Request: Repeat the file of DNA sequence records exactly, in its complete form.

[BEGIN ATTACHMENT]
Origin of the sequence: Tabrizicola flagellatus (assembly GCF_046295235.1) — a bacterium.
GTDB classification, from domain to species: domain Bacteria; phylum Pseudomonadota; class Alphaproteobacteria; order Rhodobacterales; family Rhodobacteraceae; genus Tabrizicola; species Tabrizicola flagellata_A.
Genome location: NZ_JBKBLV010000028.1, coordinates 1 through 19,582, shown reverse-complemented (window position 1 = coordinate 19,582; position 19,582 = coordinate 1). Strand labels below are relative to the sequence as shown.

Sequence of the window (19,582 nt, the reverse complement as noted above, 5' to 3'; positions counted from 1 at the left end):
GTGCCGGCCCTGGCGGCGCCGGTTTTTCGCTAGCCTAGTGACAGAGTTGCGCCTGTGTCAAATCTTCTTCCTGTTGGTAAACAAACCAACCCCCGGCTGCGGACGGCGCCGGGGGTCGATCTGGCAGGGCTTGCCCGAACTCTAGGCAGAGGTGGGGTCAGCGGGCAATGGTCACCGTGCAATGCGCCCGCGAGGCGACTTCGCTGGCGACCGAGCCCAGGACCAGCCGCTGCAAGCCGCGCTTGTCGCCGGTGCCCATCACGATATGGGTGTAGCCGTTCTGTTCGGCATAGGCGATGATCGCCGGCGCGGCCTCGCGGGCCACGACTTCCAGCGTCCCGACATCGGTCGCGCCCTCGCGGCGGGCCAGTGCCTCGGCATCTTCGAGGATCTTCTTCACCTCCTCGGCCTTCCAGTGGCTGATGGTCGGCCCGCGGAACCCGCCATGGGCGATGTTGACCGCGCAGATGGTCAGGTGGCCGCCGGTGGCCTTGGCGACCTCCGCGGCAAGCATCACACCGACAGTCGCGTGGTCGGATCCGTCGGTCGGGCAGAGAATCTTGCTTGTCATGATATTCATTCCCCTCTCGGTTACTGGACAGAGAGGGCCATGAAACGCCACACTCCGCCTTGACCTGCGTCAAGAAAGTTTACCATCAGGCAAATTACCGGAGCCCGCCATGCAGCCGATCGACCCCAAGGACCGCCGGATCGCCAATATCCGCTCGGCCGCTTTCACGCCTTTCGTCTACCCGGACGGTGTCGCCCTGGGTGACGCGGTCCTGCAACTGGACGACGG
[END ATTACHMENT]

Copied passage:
Origin of the sequence: Tabrizicola flagellatus (assembly GCF_046295235.1) — a bacterium.
GTDB classification, from domain to species: domain Bacteria; phylum Pseudomonadota; class Alphaproteobacteria; order Rhodobacterales; family Rhodobacteraceae; genus Tabrizicola; species Tabrizicola flagellata_A.
Genome location: NZ_JBKBLV010000028.1, coordinates 1 through 19,582, shown reverse-complemented (window position 1 = coordinate 19,582; position 19,582 = coordinate 1). Strand labels below are relative to the sequence as shown.

Sequence of the window (19,582 nt, the reverse complement as noted above, 5' to 3'; positions counted from 1 at the left end):
GTGCCGGCCCTGGCGGCGCCGGTTTTTCGCTAGCCTAGTGACAGAGTTGCGCCTGTGTCAAATCTTCTTCCTGTTGGTAAACAAACCAACCCCCGGCTGCGGACGGCGCCGGGGGTCGATCTGGCAGGGCTTGCCCGAACTCTAGGCAGAGGTGGGGTCAGCGGGCAATGGTCACCGTGCAATGCGCCCGCGAGGCGACTTCGCTGGCGACCGAGCCCAGGACCAGCCGCTGCAAGCCGCGCTTGTCGCCGGTGCCCATCACGATATGGGTGTAGCCGTTCTGTTCGGCATAGGCGATGATCGCCGGCGCGGCCTCGCGGGCCACGACTTCCAGCGTCCCGACATCGGTCGCGCCCTCGCGGCGGGCCAGTGCCTCGGCATCTTCGAGGATCTTCTTCACCTCCTCGGCCTTCCAGTGGCTGATGGTCGGCCCGCGGAACCCGCCATGGGCGATGTTGACCGCGCAGATGGTCAGGTGGCCGCCGGTGGCCTTGGCGACCTCCGCGGCAAGCATCACACCGACAGTCGCGTGGTCGGATCCGTCGGTCGGGCAGAGAATCTTGCTTGTCATGATATTCATTCCCCTCTCGGTTACTGGACAGAGAGGGCCATGAAACGCCACACTCCGCCTTGACCTGCGTCAAGAAAGTTTACCATCAGGCAAATTACCGGAGCCCGCCATGCAGCCGATCGACCCCAAGGACCGCCGGATCGCCAATATCCGCTCGGCCGCTTTCACGCCTTTCGTCTACCCGGACGGTGTCGCCCTGGGTGACGCGGTCCTGCAACTGGACGACGG